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Using denyhosts/fail2ban mitigates the need to switch ports or require keys. If you don't allow passwords then there's no sense using denyhosts/fail2ban or changing ports. –  Nerdling Nov 14 '09 at 23:21
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Using denyhosts/fail2ban does not necessarily mitigate the need for additional security measures. The point to security is to create as many road blocks as possible to users who attempt to circumvent the security. Sure you probably don't need to change the port from 22 to 2222 but say another admin comes along and re-enables password... you'll still have several other speed bumps in place. Each step listed above gets the admin a percentage close to the impossibility of 100% security. –  Patrick R Jan 29 '10 at 14:13
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Yes it is usefull as it just helps avoid all the brute force attacks and helps keeping the logs clear :)

as for the port number that is up to you, I have seen companies use 1291 fairly often. I use something higher though just to help avoid some of the scripts.

Not allowing root ssh logins and changing the port number and perhaps something like fail2ban and you should be golden. add iptables for good measure and keep you stuff up to date and you should not have any kind of problems.

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+1 for "keeping the logs clear" –  Lekensteyn Feb 7 '11 at 16:21
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But look at David Spillett's answer to know why port 1291 (bigger than 1024) might be dangerous. –  Konerak Mar 15 '11 at 9:57
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Using a nonstandard ssh port would require more explanation and documentation, and answering "I can't log in" emails.

I consider the following benefits of running sshd on a non-standard port more important than the problems it creates:

  • 99.9999% of brute-force attacks are performed by bots which only look for port 22 and never waste any time trying to discover the non-standard port. Brute-force attacks and the counter-measures like denyhosts or fail2ban consume resources, which you will save by simply running the ssh server on a non-standard port.
  • You will get rid of all the useless reports about bots trying to break into your system. If any IP shows up in the failed logins report, chances are that this is a human.

Moreover, if you want to be really nasty, you can always run a fake sshd (with DenyUsers * ) on the standard port 22, while your regular sshd runs on port 54321. This will assure you that all bots and intruder-wannabes will eternally try to login to a service that denies all logins, because noone will ever think of trying to find your real sshd service.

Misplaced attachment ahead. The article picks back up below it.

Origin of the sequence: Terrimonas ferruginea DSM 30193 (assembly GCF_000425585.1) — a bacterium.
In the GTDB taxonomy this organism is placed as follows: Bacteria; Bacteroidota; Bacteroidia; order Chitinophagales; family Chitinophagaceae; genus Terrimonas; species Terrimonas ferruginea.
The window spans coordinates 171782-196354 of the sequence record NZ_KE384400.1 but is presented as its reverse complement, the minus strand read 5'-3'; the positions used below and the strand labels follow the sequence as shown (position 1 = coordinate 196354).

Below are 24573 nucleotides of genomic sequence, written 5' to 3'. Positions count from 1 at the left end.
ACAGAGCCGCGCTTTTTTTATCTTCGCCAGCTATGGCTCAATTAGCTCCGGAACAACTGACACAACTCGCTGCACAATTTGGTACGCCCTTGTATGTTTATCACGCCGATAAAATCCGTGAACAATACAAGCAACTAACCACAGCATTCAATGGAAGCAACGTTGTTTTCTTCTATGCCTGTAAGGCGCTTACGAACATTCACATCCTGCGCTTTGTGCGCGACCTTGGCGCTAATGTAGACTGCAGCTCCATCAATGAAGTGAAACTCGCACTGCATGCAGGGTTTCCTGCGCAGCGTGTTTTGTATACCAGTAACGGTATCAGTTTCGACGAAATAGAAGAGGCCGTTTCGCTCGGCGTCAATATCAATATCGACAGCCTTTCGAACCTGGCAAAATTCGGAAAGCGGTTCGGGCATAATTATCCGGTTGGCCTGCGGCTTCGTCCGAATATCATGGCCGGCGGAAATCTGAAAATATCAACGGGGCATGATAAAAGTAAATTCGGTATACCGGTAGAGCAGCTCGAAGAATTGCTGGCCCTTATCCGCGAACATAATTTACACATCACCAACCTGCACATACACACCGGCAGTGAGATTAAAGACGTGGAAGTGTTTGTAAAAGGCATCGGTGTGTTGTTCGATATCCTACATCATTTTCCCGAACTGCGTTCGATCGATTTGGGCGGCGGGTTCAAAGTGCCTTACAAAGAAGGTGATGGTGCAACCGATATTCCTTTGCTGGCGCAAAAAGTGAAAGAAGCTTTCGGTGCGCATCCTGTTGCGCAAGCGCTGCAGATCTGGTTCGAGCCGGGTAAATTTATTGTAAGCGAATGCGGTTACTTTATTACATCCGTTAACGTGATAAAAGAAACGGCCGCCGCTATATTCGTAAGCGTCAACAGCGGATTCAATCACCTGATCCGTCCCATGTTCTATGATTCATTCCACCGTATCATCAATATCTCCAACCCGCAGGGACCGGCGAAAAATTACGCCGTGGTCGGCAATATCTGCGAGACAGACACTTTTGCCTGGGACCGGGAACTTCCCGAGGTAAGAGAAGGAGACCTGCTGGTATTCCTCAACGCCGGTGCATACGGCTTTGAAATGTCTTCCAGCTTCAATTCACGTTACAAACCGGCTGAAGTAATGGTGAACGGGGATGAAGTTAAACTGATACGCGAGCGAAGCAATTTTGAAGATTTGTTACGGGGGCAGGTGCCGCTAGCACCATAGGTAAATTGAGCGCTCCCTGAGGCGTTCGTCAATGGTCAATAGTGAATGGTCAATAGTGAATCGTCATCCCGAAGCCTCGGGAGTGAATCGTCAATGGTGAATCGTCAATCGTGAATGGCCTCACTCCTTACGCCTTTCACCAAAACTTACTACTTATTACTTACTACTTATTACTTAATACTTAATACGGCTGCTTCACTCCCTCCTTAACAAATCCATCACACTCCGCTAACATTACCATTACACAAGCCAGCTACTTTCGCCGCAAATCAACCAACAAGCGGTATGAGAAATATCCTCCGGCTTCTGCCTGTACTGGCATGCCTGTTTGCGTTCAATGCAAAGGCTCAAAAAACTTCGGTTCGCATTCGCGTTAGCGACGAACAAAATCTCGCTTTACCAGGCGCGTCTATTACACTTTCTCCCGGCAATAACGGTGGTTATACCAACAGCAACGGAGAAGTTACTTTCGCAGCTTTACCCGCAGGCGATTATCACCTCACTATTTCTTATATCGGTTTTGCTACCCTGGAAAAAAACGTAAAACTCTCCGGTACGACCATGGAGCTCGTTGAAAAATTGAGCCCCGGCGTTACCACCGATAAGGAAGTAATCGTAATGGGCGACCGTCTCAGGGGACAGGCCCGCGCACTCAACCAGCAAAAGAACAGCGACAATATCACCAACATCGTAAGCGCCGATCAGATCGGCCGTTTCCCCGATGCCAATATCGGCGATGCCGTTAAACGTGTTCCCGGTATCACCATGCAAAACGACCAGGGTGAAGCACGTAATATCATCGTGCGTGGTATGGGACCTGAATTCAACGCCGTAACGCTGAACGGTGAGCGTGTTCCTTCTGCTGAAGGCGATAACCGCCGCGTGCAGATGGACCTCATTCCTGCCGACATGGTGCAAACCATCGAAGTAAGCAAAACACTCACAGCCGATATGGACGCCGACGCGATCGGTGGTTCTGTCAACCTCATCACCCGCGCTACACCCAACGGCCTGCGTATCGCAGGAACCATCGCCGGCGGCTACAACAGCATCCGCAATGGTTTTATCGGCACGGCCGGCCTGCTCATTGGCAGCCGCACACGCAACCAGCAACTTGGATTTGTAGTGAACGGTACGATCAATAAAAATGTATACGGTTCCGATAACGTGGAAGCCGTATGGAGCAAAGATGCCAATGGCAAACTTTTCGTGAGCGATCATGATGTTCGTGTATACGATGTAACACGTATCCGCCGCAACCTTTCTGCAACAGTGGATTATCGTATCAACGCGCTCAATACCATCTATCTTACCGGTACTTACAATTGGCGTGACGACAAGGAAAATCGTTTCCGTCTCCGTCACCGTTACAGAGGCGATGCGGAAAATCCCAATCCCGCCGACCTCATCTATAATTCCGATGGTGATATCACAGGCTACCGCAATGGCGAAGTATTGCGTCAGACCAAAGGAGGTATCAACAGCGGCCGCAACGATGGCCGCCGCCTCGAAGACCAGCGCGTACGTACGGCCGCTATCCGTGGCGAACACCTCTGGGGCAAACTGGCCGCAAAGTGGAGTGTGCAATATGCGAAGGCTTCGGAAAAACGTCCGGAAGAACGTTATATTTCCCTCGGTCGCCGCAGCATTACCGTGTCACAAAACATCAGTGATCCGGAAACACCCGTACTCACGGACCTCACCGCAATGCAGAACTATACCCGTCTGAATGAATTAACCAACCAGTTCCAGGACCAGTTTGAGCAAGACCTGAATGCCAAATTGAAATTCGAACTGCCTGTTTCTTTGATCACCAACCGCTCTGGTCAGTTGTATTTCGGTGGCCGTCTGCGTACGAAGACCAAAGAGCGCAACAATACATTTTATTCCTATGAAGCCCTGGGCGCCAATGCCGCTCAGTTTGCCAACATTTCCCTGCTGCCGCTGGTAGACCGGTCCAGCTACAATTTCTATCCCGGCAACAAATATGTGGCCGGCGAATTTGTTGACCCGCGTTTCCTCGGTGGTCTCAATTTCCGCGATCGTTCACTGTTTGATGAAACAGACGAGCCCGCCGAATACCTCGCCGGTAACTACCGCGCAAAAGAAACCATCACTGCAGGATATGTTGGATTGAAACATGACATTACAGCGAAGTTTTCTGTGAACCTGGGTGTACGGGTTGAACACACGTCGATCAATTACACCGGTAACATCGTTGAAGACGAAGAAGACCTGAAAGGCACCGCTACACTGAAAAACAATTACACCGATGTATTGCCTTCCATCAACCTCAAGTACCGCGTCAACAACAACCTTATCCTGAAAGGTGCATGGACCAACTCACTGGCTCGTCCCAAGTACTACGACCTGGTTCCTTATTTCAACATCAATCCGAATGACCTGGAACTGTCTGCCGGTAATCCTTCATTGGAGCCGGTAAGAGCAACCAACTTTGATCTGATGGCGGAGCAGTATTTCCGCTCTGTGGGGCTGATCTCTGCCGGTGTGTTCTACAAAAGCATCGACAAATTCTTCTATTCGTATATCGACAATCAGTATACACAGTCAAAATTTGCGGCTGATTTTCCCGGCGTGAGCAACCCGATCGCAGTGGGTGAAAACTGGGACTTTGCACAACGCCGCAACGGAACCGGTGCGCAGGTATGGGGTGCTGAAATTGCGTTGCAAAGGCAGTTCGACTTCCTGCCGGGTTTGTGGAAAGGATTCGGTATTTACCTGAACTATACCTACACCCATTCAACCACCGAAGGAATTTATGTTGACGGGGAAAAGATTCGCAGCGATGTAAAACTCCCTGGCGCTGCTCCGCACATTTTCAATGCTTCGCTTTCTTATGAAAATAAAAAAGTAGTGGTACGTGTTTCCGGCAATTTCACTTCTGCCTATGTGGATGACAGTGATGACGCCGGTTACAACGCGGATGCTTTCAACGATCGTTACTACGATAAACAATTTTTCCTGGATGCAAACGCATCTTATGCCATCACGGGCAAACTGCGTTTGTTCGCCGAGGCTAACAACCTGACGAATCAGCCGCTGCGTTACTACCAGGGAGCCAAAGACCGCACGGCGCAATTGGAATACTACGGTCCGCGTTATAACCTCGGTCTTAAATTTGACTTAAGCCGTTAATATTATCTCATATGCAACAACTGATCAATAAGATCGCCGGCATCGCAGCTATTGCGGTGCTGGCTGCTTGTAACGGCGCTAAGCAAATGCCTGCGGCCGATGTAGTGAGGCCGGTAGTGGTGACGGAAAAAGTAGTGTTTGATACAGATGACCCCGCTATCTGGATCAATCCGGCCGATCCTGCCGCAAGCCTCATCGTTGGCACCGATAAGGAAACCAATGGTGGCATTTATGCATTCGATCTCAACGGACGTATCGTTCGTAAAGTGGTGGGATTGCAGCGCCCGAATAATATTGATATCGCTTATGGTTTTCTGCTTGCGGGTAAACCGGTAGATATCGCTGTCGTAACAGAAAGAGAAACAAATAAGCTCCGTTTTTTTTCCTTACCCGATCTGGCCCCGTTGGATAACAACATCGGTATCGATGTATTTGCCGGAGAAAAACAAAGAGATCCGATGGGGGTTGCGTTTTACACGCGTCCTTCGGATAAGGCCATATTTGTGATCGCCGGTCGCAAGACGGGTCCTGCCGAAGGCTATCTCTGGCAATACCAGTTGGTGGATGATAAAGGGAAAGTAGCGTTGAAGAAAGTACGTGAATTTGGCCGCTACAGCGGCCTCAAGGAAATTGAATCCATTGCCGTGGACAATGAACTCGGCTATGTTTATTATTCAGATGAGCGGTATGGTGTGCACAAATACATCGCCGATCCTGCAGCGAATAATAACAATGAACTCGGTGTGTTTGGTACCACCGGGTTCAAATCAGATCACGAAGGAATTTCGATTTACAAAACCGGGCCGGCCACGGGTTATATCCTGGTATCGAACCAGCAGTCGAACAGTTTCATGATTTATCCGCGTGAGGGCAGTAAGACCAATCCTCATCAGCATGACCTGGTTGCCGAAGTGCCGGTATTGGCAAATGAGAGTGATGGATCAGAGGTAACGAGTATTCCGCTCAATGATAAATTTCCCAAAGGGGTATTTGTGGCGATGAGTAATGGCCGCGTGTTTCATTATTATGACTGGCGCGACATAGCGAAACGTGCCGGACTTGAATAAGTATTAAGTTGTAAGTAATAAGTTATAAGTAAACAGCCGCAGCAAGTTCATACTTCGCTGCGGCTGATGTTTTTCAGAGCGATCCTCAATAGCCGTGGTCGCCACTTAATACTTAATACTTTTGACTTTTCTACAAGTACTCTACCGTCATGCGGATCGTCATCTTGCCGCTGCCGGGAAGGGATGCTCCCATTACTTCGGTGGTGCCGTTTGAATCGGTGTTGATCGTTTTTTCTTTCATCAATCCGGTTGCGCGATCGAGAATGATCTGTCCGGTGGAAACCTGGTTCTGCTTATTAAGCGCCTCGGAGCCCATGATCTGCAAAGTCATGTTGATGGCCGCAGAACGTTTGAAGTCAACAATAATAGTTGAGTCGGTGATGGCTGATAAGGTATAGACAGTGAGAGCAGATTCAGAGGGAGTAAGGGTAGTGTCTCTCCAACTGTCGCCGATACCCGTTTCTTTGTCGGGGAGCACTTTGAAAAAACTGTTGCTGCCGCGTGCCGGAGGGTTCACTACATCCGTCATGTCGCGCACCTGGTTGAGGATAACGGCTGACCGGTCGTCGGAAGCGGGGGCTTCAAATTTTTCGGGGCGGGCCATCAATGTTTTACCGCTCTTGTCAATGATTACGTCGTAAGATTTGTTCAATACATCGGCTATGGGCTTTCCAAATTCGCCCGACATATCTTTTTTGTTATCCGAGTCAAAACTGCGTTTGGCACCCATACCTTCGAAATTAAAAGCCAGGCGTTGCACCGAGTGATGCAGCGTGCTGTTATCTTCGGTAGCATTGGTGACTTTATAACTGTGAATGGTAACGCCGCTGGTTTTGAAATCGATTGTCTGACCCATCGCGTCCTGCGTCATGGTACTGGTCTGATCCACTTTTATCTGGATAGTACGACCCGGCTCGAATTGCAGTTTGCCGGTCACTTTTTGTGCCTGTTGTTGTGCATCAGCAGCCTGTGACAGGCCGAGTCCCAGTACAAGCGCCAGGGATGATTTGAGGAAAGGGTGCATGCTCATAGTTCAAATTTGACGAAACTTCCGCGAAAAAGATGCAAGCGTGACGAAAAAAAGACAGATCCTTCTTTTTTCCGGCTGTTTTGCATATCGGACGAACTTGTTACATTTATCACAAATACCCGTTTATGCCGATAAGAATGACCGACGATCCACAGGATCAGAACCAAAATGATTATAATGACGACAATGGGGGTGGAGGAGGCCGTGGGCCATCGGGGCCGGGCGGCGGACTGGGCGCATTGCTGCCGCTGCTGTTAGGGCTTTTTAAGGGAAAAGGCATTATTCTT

My 2 cents.

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This might result in even more support calls though. –  Brad Gilbert Nov 16 '09 at 15:31
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This is true, but enhanced security comes at a price. :) –  Born To Ride Nov 16 '09 at 15:45
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Doing this for any "security" reason is bogus. It's the best example of security by obscurity which is not security.

If you want to keep your logs a little lighter and cleaner, then yes it's useful as you won't get as many port knocking / script-kiddy bruteforce attempts.

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Yep. When I had ssh on port 22, I had >20000 failed password attempts showing up in my logs per day. Which meant I got a security warning email every day. I had password authentication disabled - you had to have a proper private key to login - so I wasn't worried about someone getting in, but I'd rather get security warning emails only when something real was happening. –  jdege Oct 9 '10 at 13:17
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I would run ssh on the standard port and use something like fail2ban or denyhosts to limit the number of dictionary attacks.

Another option is to disable login with passwords altogheter and only allow logins with ssh-keys.

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Because there are a lot of bad people out there that scan all server IPs for open ports in an attempt to exploit. I used to have hammer attacks on my SSH port all day long until I moved it to another port and on an IP that wasn't linked to any of my websites anymore.

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I always change my SSHd to use port 2222, everyone who would need to get into my servers knows this and it's no secret. There is absolutely no security gain by doing this (unless the would-be hacker is an absolute moron).

The only benefit I get from this is that the auth log doesn't have a million failed login attempts for 'root', 'alice', 'bob', 'sally', 'admin', etc.

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It's useful in that the script-bots which try brute-force password-guessing attacks generally focus on Port 22, so changing the ports usually throws them off. You'll need to balance the value of mitigating that risk with the pain of configuring ssh clients to connect to the non-standard port (not a very big pain if you don't have many users connecting, admittedly).

Alternately, you could mitigate the brute-force risk by turning off password authentication and requiring RSA-key authentication instead.

I don't usually change the port on SSHD, so I can't suggest another number, but check the commonly used ports list to find another number (i.e. one that isn't in use by something else, and thus might be scanned).

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thanks for that link. –  dynamic Feb 7 '11 at 16:23
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I'd say that the thing you're protecting yourself against the most when changing the SSH port are automated scans which will try and gain access using standard usernames/passwords, if your password policies are tight, you shouldn't have to worry about them.

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not to mention that a port scanner will try other ports too. –  Jim Deville Nov 15 '09 at 0:27